If you want evidence of the seismic, wide-ranging changes ushered in by the rout in commodities prices -- the price of oil, in particular -- you simply need to glance at the headlines in the business pages of a high-quality daily.
From today's Financial Times (print edition):
Saudis pull billions from global asset managers to fund deficit
US oil and gas groups close to forming $59 billion transporter
And on the home page of the Financial Times' website:
Shell abandons Artic drilling campaign
Glencore shares tumble on concerns over commodity prices
Alcoa splits into mining and metal groups
Aluminum giant Alcoa announced this morning that it will split into two separate companies:
- An upstream company that will remain focused on bauxite mining, alumina refining, and aluminum production, and will keep the name Alcoa.
- The "Value-Add Company" (still to be named) that will be a "premier provider of multi-material products."
According to the announcement, far from toiling away in a dreary cyclical market,
[...] the Value-Add Company will be positioned for profitable growth by increasing share in fast growing end markets [...]. The company will be a differentiated supplier to the high-growth aerospace industry with leading positions on every major aircraft and jet engine platform.
Guess which of the two businesses Alcoa CEO Klaus Kleinfeld will remain at? (Hint: It's the sexier one.)
The announcement of the breakup does not come as a tremendous surprise. Although the company had previously ignored calls for a breakup, paying lip service to the advantages of its "vertically integrated" model, it was clear that Alcoa had been ramping up what the company had already begun referring to as its "value-add portfolio." That portfolio has very different characteristics from, and limited synergies with, the aluminum business, which is cyclical and extremely competitive.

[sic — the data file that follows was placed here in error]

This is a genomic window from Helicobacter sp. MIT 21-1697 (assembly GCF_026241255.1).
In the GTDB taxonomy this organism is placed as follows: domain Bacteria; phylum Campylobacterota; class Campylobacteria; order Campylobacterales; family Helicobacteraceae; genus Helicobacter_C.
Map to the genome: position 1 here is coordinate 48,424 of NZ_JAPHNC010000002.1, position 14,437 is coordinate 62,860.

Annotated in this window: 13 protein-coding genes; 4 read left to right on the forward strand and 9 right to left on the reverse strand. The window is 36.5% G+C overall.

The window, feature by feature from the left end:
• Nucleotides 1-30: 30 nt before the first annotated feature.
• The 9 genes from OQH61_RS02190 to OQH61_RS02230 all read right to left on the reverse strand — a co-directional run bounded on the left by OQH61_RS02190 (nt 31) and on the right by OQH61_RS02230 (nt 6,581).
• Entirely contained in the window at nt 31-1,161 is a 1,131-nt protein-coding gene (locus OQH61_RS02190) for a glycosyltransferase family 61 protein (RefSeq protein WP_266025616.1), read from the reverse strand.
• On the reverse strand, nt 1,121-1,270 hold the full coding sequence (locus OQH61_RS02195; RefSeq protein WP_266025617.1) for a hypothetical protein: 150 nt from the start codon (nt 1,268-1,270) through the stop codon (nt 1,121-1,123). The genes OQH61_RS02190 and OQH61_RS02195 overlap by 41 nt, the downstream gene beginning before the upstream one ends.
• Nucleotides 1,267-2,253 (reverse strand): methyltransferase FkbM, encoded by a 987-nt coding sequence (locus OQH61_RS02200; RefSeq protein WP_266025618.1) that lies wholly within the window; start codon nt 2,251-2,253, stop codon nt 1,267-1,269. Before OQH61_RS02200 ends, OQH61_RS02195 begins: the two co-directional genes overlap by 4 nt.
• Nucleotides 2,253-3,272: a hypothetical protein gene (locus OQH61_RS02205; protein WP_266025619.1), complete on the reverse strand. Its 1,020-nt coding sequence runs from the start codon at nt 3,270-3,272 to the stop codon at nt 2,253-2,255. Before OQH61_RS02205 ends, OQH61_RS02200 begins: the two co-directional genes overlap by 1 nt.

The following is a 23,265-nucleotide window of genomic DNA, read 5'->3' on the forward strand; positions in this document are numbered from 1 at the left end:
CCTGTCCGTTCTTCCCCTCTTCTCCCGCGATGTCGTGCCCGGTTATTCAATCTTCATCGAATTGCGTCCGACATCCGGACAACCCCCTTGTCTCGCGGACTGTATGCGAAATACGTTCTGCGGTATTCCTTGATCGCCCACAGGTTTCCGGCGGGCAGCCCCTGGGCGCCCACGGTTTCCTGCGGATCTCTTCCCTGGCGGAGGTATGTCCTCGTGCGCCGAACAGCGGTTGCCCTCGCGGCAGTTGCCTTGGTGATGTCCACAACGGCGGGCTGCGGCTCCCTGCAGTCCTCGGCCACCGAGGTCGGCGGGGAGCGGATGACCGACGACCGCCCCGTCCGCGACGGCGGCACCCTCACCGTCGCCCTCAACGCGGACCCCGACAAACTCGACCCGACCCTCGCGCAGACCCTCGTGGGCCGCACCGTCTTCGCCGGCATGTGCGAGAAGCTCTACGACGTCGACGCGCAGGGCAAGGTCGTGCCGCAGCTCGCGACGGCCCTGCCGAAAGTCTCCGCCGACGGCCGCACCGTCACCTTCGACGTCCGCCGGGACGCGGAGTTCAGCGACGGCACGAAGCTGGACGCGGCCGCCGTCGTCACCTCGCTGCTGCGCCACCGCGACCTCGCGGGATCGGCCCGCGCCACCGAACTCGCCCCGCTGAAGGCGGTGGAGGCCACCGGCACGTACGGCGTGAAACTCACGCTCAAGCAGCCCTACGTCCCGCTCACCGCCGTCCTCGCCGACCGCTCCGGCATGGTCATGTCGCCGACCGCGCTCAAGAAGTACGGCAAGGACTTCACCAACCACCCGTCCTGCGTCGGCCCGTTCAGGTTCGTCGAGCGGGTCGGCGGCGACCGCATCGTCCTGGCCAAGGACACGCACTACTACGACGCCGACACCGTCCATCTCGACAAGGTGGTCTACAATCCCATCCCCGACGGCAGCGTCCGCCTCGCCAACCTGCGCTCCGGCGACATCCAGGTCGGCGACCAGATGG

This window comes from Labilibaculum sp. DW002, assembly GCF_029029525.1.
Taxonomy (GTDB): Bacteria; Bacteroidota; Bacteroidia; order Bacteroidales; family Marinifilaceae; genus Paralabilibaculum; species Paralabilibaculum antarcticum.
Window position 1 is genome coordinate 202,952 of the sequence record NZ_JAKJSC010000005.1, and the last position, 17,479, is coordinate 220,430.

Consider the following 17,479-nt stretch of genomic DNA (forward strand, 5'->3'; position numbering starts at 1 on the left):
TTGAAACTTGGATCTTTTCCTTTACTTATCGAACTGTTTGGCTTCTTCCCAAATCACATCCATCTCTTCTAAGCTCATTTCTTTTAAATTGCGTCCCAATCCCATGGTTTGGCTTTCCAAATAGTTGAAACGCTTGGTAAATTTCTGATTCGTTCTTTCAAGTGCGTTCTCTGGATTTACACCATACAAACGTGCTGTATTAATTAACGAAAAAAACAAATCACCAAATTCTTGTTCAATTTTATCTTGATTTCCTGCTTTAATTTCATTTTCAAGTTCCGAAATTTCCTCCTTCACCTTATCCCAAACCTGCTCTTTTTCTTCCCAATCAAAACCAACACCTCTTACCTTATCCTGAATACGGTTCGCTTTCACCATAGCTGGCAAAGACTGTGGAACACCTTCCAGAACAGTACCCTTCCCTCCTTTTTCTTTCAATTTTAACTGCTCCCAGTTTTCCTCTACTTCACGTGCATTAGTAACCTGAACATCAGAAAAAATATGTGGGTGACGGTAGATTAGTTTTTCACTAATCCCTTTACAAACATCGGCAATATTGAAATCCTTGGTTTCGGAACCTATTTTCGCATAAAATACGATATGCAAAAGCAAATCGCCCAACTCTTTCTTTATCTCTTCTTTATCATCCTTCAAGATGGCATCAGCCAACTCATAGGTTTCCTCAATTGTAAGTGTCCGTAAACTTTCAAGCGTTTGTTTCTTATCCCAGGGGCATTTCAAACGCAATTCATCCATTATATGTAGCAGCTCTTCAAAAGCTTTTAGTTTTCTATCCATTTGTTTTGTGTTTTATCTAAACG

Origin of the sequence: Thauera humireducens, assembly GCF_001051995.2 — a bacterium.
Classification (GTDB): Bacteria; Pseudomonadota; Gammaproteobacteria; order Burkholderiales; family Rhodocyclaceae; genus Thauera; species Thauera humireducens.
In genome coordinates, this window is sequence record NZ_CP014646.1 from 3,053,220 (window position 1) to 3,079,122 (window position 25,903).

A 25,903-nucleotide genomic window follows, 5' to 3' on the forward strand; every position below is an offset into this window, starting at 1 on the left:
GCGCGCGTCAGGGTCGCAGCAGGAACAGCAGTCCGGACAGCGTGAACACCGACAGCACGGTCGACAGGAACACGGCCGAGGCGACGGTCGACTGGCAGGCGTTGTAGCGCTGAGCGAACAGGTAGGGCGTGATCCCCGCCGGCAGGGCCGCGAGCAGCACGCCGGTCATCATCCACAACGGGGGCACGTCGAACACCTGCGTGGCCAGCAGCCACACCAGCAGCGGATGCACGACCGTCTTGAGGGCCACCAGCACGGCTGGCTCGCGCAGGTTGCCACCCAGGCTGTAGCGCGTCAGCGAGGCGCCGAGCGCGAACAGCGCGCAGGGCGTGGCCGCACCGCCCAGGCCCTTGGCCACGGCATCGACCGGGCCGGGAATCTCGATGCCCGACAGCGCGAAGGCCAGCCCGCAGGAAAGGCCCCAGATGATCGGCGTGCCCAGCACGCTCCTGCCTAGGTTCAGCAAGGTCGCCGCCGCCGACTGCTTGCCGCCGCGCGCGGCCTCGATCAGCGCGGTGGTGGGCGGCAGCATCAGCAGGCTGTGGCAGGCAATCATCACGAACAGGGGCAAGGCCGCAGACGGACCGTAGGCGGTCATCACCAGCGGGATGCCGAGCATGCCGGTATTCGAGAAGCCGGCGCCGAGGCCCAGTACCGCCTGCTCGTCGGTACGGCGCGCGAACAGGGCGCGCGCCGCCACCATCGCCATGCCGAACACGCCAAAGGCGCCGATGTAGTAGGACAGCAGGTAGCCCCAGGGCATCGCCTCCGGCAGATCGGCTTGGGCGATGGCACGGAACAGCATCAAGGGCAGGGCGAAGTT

Just this March, Alcoa announced the acquisitions of RTI International Metals, a supplier of titanium and specialty metal products and services, and privately held TITAL, a leading manufacturer of titanium and aluminum structural castings for aircraft engines and airframes.
Both acquisitions were complementary with last year's purchase of Firth Hixson, a leading supplier of aerospace jet engine components. Roughly 40% of the Value-Add company's pro forma revenues for the 12 months through June 30, 2015, were from the aerospace market.
The Value-Add Company deserves its (temporary) name. Supplying precision-engineered components in a market with a limited number of competitors is a very good business that "provides a return above the cost of capital," to quote today's press release.
There is a reason Warren Buffett was willing to make Berkshire Hathaway's largest ever acquisition by acquiring Firth Hixson competitor Precision Castparts in a deal worth $37 billion -- at what he himself admitted was a "very high [price-to-earnings] multiple for us."
For Kleinfeld, this looks like a logical outcome of his drive to transform Alcoa. As he waves goodbye to the "old" Alcoa (he will remain as chairman during a transitional period), I don't imagine he'll be singing "Breaking Up Is Hard to Do."